Jesse takes a fanciful ride on a train full of dinosaurs in a daydream inspired by his favorite interests: “Trains and dinosaurs. Dinosaurs and trains.” Jesse climbs aboard the train on a huge, spiked tail (the tail belongs to a giant purple engineer, appropriately clad in overalls and cap). The passengers on the train would be right at home on Amtrak (the little old lady, the conductor in uniform and spectacles, business folk reading the paper, and travelers in jeans and T-shirts), except for the fact that they happen to be dinosaurs of all sizes and colors, their long necks and tails poking from every open window. When the train goes through a tunnel, they all must duck, and when they rush to one side to check out a volcano, they tip over the train. The Day-Glo bright colors, very simple text and the dinos’ hilariously goofy facial expressions will attract many young train and dinosaur aficionados; they’ll appeal to plenty of other picture-book fans, too. Category: Books for the Young–Fiction. 2002, HarperCollins, $14.99, $16.89. PreS-Gr. 1. REVIEWER: Diane Foote (Booklist). ISBN(s): 0060292458, 0060292466, 9780060292454, 9780060292461

(Additional reviews, award info, and reading level info available on CLCD.)

book coverTrainstop

Lehman, Barbara

A little girl takes a fantastical train trip in this wordless outing from the creator of other such cozily surreal offerings as The Red Book (2004) and Rainstorm (2007). Gray city yields to perfect green countryside, the magical transition signaled by a four-panel sequence that finds the girl looking out the window at the passing city and the black blur of a tunnel and then, looking back in from the outside, her delighted face. A signalman stops the train, and she alights into a landscape inhabited by wee, toy-sized people. Lehman employs the visual language of serial storytelling in masterly fashion, framing her initial panels within the curvature of the train window; as the adventure expands, scenes outside the train appear within square panels or bleed to the edges of the page, allowing the protagonist and her teensy new friends limitless freedom. After rescuing a Lilliputian pilot from a tree, the little girl re-boards the train and heads back to the city to which comes unexpected color with the gift of a tiny tree, delivered by a familiar toy plane. Comfortably mind-bending. 2008, Houghton Mifflin, 32p, $16.00. Category: Picture book. Ages 4 to 8. REVIEWER: Kirkus. ISBN(s): 9780618756407,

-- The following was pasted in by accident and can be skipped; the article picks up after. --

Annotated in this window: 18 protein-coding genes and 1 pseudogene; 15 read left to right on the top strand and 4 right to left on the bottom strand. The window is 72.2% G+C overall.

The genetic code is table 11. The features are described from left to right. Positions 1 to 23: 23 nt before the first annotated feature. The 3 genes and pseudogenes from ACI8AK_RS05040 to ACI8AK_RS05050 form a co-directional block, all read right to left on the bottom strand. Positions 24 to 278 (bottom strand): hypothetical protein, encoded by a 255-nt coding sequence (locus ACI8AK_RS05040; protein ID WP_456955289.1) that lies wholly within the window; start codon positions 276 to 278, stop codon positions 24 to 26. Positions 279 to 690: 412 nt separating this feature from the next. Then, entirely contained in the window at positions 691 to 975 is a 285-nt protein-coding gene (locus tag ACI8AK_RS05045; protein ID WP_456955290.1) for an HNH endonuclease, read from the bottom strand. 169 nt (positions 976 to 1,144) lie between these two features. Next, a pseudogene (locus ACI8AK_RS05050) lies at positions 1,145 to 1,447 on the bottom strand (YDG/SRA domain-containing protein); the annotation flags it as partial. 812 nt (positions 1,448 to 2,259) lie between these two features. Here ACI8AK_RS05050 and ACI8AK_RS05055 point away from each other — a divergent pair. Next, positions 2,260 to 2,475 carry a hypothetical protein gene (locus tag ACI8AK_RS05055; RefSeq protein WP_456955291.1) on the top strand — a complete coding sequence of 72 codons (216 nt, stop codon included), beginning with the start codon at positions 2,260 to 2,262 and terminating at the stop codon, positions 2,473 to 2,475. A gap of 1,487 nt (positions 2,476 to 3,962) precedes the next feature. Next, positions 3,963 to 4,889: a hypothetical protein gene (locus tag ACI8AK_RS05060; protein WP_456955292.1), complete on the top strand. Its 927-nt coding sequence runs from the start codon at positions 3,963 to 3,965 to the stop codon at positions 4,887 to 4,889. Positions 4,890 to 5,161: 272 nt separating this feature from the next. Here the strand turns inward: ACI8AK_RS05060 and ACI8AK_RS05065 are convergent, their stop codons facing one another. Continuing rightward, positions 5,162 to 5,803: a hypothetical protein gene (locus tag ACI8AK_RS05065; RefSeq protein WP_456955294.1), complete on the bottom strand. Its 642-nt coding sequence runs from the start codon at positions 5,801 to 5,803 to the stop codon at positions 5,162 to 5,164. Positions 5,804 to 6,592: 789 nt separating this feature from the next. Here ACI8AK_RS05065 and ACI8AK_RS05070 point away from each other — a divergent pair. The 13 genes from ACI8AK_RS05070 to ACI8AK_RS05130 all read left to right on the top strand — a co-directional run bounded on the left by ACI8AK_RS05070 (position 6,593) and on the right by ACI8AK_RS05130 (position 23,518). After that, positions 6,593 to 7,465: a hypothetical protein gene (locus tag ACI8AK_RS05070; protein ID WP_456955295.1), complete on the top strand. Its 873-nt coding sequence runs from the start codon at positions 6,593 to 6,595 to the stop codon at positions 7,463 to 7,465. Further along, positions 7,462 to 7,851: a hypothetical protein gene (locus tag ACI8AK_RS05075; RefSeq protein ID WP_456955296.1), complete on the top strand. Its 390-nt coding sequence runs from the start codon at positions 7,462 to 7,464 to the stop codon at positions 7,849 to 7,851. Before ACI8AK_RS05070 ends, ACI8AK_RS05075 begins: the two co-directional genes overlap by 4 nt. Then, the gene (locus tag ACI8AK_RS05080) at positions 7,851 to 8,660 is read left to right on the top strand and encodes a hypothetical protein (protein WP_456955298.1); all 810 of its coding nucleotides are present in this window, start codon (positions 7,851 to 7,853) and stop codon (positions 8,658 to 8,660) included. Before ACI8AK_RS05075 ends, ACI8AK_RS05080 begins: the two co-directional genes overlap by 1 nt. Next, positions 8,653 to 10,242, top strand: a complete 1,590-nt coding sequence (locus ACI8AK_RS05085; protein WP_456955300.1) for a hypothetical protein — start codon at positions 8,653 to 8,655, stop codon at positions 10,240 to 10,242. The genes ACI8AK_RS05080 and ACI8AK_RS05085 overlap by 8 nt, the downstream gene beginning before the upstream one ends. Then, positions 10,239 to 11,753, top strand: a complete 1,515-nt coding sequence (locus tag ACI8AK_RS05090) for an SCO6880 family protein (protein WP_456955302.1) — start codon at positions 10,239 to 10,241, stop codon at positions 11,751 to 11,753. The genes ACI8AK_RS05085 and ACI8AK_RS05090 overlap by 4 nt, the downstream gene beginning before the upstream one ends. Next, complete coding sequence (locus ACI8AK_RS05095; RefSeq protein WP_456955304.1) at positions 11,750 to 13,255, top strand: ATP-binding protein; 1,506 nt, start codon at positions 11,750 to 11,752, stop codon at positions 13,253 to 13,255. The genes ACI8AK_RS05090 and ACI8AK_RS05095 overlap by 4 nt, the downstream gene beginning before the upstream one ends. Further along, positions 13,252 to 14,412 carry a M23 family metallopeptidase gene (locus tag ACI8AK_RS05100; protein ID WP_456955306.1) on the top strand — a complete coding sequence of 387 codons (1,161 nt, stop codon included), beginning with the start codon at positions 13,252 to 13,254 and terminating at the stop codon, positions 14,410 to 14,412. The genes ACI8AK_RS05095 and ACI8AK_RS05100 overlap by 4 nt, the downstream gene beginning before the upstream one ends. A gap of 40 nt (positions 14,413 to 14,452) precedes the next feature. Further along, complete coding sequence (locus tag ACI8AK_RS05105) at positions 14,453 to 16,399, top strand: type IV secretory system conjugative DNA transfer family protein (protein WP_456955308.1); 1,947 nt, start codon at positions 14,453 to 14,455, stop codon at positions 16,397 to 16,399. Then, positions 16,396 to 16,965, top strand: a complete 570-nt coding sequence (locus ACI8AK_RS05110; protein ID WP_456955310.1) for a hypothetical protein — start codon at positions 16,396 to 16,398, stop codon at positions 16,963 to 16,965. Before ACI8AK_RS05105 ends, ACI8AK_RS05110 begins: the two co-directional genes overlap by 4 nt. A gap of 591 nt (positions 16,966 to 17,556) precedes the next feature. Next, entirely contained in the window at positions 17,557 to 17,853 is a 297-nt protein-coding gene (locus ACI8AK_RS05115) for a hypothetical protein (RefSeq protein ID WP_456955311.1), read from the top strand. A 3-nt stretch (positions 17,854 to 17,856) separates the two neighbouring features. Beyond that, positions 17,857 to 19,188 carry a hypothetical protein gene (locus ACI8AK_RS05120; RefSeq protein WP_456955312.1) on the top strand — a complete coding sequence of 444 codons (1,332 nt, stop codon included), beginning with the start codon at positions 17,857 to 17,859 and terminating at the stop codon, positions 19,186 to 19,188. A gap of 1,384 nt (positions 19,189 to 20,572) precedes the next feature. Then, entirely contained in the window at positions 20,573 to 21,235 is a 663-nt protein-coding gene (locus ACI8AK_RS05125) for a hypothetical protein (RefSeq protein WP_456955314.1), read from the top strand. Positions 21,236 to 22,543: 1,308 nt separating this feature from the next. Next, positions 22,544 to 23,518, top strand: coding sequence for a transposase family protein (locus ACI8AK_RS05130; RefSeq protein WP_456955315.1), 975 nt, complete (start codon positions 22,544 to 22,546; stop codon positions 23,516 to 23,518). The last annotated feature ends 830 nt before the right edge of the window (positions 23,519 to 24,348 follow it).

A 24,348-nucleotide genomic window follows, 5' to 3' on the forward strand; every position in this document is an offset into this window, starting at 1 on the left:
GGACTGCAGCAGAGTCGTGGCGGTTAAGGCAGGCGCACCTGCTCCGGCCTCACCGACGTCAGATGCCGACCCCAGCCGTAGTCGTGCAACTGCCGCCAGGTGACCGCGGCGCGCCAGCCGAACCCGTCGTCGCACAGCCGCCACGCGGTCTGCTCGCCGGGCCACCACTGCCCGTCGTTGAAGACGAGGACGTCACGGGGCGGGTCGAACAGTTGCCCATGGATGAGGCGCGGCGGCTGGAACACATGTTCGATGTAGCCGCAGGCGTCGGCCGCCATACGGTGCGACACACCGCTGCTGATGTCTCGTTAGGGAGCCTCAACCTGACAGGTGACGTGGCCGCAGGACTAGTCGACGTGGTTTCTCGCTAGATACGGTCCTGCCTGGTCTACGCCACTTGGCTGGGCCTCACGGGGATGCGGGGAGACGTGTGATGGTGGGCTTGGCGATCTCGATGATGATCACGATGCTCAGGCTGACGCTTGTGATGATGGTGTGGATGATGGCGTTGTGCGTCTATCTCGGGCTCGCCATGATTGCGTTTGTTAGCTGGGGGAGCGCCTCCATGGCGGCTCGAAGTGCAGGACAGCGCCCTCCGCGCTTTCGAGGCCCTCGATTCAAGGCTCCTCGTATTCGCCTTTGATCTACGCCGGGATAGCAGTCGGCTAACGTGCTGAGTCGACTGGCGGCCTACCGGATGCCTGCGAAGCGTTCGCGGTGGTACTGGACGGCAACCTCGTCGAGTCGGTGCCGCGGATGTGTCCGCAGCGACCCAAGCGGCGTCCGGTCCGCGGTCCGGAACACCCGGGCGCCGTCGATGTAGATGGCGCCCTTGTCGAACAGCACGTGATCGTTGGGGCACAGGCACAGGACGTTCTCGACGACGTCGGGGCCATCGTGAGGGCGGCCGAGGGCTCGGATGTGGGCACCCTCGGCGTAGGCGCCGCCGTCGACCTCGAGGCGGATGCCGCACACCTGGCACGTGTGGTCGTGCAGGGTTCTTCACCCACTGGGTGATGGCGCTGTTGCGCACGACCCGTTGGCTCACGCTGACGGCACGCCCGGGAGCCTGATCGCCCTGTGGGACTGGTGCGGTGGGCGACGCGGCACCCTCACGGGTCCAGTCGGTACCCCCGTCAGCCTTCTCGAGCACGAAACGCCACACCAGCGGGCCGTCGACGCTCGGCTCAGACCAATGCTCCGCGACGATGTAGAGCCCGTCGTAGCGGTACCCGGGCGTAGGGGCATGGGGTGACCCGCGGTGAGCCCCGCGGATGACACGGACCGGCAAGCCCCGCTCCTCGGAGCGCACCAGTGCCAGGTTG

(Additional reviews and award info available on CLCD.)

book coverEngineer Ari And The Sukkah Express

Cohen, Deborah Bodin

Put a picture of a train on the cover of a book, and you can be sure it will be picked up by pre-school boys. Add an entertaining story of friendship and tradition, and the story will become integral to religious school story times about the Jewish fall holiday of Sukkot. Loosely based on the historic arrival of train travel to Jaffa, Israel in 1892, this story involves a friendly train engineer who wants to share his Sukkot celebration with all of his friends along his train route. The construction of Engineer Ari’s sukkah is vaguely reminiscent of the Little Red Hen as Ari collects the wood, palm fronds, and traditional fruits to decorate the ceremonial booth. The requirements of sukkah building are worked into the tale (the roof should be “Thick enough to keep out the rain, but thin enough to see the stars”), and Ari’s friends’ Hebrew names reflect the composition of the building materials. Ari’s ingenious way of sharing his sukkah by loading it onto the train will delight young listeners. Cartoon-like illustrations are bright and big, perfect for story sharing, and a glossary of Hebrew words related to the holiday is included. A counting game is worked into the story to keep children’s attention throughout the tale. This is a bright, happy story perfect for the celebratory spirit of this fall Jewish holiday. 2010, Kar-Ben Publishing, $7.95. Ages 3 to 6. REVIEWER: Lois Rubin Gross (Children’s Literature). ISBN(s): 9780761351269, 0761351264